An ankle fracture involves any type of break or crack in the tibia, fibula or talus. This can include injury to one or more of the bones that make up the ankle joint. The more bones that are broken, the more complicated and severe the fracture is.
Patients with a broken ankle may experience:
- Inability to walk
- Physical deformity
Treatment for a broken ankle may include wearing a cast or brace, applying ice and taking anti-inflammatory medication. Stable fractures can usually heal using conservative measures within a few weeks, while more complicated ones may require surgery to reposition the broken bone.
Pilon fractures occur at the bottom of the tibia around the ankle joint. Frequently, with this type of fracture the fibula is broken as well. Pilon fractures are often high-impact injuries that may result in the destruction of bones at the ankle joint. They may take place after a fall from a great height, automobile crash or skiing accident.
Pilon fractures cause extreme pain, bruising and swelling. The injured foot cannot bear weight and may be crooked or misaligned. Medical attention is needed immediately. If the fracture is stable, it may respond to conservative treatment with a cast or splint. However, in the majority of cases, surgery is necessary to realign the bones of the ankle. Plates and screws will often be used to stabilize and support the bones as they heal.
The talus is a small bone in the ankle, positioned between the heel bone and the tibia and fibula. It acts as a connection between the foot and the leg. A fracture of the talus is often the result of an automobile accident or fall from a height. Talus fractures are very painful, causing swelling, tenderness and an inability to bear weight on that foot.
Treatment for talus fractures is essential because if it does not heal correctly, the foot’s mobility may be reduced and chronic pain and arthritis may develop. Some talus fractures can be treated with casting, followed by physical therapy to regain strength and flexibility. In most cases, however, surgery is necessary to realign the injured bones and properly support the joint.
Heel Bone (Calcaneus) Fractures
A fracture of the calcaneus, or heel bone, is usually the result of an automobile accident or fall from a great height. Its symptoms include pain on the outside of the ankle or under the heel; inability to bear weight and swelling and stiffness. This fracture may be accompanied by back or knee injury due to the amount of force required to break the heel bone.
Midfoot Fractures and the Lisfranc Injury
A fracture of the Lisfranc joint of the midfoot is often caused by dropping something heavy on the top of the foot or by falling after catching the foot in a hole. Symptoms are similar to a sprain and include swelling and pain at the top of the foot, bruising, possible inability to bear weight and pain when moving the foot while the ankle is held steady. If you think you have a sprain and it does not improve with rest and ice after one to two days, you may have a Lisfranc joint fracture and should see a doctor to prevent further injury.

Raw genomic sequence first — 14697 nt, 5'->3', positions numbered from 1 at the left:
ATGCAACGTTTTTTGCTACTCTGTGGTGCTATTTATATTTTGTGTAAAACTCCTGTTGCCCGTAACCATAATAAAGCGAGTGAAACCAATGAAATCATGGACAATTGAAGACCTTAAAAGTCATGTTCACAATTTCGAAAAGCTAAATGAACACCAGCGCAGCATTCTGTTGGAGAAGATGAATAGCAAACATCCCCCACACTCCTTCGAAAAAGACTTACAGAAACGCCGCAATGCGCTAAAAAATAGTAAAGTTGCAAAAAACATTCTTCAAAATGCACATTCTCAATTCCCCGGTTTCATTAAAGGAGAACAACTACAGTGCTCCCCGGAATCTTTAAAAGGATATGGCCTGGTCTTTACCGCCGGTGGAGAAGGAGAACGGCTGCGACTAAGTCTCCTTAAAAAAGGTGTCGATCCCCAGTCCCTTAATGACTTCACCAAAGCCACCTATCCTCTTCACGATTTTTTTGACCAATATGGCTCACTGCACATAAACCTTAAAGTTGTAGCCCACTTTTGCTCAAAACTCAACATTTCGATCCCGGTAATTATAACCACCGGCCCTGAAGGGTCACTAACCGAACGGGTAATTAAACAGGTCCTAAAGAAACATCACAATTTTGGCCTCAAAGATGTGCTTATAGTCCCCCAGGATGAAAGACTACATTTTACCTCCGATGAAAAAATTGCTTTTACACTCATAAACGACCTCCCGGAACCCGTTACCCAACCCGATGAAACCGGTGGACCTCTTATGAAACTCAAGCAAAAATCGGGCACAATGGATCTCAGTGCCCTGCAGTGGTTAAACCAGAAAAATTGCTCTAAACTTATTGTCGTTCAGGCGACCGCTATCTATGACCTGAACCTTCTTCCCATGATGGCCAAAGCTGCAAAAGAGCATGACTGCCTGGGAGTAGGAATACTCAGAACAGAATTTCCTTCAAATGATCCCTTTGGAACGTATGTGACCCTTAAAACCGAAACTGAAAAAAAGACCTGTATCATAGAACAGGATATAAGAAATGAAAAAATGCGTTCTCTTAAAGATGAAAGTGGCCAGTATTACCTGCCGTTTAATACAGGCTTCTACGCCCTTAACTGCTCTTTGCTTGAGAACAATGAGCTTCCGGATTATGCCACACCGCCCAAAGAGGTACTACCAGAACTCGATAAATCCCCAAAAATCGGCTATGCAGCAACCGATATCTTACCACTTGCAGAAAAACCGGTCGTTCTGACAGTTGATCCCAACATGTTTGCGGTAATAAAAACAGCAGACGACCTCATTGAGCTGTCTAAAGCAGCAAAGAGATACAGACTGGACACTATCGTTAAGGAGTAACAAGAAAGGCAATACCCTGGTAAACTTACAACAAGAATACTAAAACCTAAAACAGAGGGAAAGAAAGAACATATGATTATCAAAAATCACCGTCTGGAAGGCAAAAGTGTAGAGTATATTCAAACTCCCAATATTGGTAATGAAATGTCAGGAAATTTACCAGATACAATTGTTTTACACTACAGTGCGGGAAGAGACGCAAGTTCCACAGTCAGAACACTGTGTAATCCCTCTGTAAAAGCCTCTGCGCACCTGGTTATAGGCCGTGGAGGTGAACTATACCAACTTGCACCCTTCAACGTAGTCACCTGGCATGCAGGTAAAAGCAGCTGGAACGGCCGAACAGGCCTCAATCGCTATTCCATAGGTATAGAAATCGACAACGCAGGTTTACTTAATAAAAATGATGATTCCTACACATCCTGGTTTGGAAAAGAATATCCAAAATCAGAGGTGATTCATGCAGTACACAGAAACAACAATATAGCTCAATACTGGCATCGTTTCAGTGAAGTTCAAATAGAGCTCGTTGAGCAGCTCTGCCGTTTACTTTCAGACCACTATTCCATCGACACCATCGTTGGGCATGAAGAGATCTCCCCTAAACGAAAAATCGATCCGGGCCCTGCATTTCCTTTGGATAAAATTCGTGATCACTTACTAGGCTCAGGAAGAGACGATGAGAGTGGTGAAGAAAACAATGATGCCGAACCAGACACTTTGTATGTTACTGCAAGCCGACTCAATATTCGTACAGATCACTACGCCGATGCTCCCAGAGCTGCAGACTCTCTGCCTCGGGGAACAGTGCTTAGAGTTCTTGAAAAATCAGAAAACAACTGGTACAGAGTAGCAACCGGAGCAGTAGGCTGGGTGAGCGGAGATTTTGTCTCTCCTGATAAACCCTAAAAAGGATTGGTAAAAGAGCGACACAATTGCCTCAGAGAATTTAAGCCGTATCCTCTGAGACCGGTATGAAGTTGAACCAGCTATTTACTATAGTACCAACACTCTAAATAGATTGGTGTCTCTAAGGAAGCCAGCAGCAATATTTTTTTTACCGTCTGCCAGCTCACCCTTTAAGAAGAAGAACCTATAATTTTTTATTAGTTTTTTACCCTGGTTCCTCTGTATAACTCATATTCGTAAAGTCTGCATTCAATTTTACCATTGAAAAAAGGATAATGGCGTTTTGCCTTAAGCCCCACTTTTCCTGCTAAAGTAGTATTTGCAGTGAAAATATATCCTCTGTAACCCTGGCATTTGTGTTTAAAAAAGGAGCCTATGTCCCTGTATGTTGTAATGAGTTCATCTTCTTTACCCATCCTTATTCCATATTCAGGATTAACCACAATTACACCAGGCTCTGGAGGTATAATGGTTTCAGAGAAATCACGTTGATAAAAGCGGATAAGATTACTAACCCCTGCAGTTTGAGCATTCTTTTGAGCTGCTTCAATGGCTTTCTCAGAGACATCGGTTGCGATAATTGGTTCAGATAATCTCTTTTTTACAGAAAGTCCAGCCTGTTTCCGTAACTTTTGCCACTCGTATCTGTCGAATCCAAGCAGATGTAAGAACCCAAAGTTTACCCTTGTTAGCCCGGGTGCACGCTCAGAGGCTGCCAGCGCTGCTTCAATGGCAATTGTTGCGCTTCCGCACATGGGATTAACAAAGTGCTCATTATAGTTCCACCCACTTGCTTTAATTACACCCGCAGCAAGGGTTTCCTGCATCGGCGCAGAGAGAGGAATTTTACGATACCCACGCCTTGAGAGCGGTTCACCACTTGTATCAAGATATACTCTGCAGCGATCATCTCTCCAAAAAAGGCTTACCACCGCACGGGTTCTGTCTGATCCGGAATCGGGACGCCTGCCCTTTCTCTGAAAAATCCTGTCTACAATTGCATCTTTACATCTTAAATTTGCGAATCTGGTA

Metatarsal Fractures: Stress Fractures and the Fractures of the 5th Metatarsal
Metatarsals are the long bones of the forefoot. There are many different kinds of fractures that can happen to the bones of the forefoot. They are painful but often heal without the need for surgery. The metatarsals are prone to stress fractures, or cracks in the bone. These are usually related to a recent increase or change in activity. The fifth metatarsal below the small toe may fracture if it is landed on badly or if the ligament of a twisted ankle pulls off a piece of the bone. Symptoms of a metatarsal fracture include pain that gets worse when walking, swelling and sometimes bruising.
There are several bones in each toe, all of which are susceptible to breaking. Toe fractures are typically caused by dropping something on the toe or impact against it. They can also be due to stress fractures resulting from repetitive movements in sports. When a toe is fractured, it may appear bruised or swollen and feel stiff and painful.
Casting is rarely required for a toe fracture. Most often, the injury heals well by using ice packs, keeping the foot elevated and having the toe taped to the next toe to fix it in position and provide support. Typically, taking acetaminophen or ibuprofen is enough to manage any pain.